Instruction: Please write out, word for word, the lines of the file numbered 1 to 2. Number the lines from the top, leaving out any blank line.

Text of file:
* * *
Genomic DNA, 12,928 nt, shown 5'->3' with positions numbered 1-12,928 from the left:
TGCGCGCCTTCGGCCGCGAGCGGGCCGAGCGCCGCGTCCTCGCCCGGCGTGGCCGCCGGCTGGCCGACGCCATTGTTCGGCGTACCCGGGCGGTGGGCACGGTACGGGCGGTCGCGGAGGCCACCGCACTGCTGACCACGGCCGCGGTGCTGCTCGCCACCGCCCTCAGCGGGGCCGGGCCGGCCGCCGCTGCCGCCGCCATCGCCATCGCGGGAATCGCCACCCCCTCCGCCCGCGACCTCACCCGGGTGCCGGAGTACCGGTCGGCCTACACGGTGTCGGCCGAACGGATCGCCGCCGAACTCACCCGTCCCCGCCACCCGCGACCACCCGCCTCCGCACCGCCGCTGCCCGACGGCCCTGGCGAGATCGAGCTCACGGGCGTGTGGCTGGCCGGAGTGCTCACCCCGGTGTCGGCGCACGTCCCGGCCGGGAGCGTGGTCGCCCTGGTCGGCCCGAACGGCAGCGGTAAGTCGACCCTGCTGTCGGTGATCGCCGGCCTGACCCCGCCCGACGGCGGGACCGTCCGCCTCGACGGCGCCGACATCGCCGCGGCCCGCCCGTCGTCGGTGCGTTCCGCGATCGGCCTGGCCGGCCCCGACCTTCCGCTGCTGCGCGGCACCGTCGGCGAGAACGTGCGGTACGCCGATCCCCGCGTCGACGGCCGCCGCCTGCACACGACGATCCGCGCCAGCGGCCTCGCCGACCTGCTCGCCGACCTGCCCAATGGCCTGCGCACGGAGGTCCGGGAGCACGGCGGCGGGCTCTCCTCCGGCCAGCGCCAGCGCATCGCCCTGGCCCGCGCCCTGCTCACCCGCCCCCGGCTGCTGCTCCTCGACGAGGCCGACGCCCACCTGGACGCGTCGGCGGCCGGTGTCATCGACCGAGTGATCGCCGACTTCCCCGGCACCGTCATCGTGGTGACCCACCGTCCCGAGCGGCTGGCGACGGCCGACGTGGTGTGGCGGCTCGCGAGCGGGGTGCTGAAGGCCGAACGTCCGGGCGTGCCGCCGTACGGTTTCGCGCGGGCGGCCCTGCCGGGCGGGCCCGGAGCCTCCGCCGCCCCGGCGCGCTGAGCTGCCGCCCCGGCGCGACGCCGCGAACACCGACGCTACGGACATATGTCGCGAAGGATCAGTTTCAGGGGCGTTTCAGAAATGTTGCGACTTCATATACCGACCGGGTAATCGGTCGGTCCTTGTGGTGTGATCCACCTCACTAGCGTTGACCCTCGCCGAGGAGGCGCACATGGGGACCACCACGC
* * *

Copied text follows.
Genomic DNA, 12,928 nt, shown 5'->3' with positions numbered 1-12,928 from the left:
TGCGCGCCTTCGGCCGCGAGCGGGCCGAGCGCCGCGTCCTCGCCCGGCGTGGCCGCCGGCTGGCCGACGCCATTGTTCGGCGTACCCGGGCGGTGGGCACGGTACGGGCGGTCGCGGAGGCCACCGCACTGCTGACCACGGCCGCGGTGCTGCTCGCCACCGCCCTCAGCGGGGCCGGGCCGGCCGCCGCTGCCGCCGCCATCGCCATCGCGGGAATCGCCACCCCCTCCGCCCGCGACCTCACCCGGGTGCCGGAGTACCGGTCGGCCTACACGGTGTCGGCCGAACGGATCGCCGCCGAACTCACCCGTCCCCGCCACCCGCGACCACCCGCCTCCGCACCGCCGCTGCCCGACGGCCCTGGCGAGATCGAGCTCACGGGCGTGTGGCTGGCCGGAGTGCTCACCCCGGTGTCGGCGCACGTCCCGGCCGGGAGCGTGGTCGCCCTGGTCGGCCCGAACGGCAGCGGTAAGTCGACCCTGCTGTCGGTGATCGCCGGCCTGACCCCGCCCGACGGCGGGACCGTCCGCCTCGACGGCGCCGACATCGCCGCGGCCCGCCCGTCGTCGGTGCGTTCCGCGATCGGCCTGGCCGGCCCCGACCTTCCGCTGCTGCGCGGCACCGTCGGCGAGAACGTGCGGTACGCCGATCCCCGCGTCGACGGCCGCCGCCTGCACACGACGATCCGCGCCAGCGGCCTCGCCGACCTGCTCGCCGACCTGCCCAATGGCCTGCGCACGGAGGTCCGGGAGCACGGCGGCGGGCTCTCCTCCGGCCAGCGCCAGCGCATCGCCCTGGCCCGCGCCCTGCTCACCCGCCCCCGGCTGCTGCTCCTCGACGAGGCCGACGCCCACCTGGACGCGTCGGCGGCCGGTGTCATCGACCGAGTGATCGCCGACTTCCCCGGCACCGTCATCGTGGTGACCCACCGTCCCGAGCGGCTGGCGACGGCCGACGTGGTGTGGCGGCTCGCGAGCGGGGTGCTGAAGGCCGAACGTCCGGGCGTGCCGCCGTACGGTTTCGCGCGGGCGGCCCTGCCGGGCGGGCCCGGAGCCTCCGCCGCCCCGGCGCGCTGAGCTGCCGCCCCGGCGCGACGCCGCGAACACCGACGCTACGGACATATGTCGCGAAGGATCAGTTTCAGGGGCGTTTCAGAAATGTTGCGACTTCATATACCGACCGGGTAATCGGTCGGTCCTTGTGGTGTGATCCACCTCACTAGCGTTGACCCTCGCCGAGGAGGCGCACATGGGGACCACCACGC